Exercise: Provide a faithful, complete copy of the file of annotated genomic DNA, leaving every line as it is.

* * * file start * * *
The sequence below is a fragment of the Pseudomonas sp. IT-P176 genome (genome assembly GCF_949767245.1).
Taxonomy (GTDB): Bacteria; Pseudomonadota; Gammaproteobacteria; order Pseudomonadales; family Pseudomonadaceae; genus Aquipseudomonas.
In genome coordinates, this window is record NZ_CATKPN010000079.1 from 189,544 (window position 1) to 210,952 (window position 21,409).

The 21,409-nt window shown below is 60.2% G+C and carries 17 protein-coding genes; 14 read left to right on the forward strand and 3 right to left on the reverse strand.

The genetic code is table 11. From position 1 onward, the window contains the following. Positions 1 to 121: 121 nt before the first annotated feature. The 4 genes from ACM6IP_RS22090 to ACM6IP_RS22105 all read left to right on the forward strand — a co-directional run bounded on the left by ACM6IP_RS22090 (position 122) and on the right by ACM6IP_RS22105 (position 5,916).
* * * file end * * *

The sequence below is a fragment of the Pseudomonas sp. IT-P176 genome (genome assembly GCF_949767245.1).
Taxonomy (GTDB): Bacteria; Pseudomonadota; Gammaproteobacteria; order Pseudomonadales; family Pseudomonadaceae; genus Aquipseudomonas.
In genome coordinates, this window is record NZ_CATKPN010000079.1 from 189,544 (window position 1) to 210,952 (window position 21,409).

The 21,409-nt window shown below is 60.2% G+C and carries 17 protein-coding genes; 14 read left to right on the forward strand and 3 right to left on the reverse strand.

The genetic code is table 11. From position 1 onward, the window contains the following. Positions 1 to 121: 121 nt before the first annotated feature. The 4 genes from ACM6IP_RS22090 to ACM6IP_RS22105 all read left to right on the forward strand — a co-directional run bounded on the left by ACM6IP_RS22090 (position 122) and on the right by ACM6IP_RS22105 (position 5,916).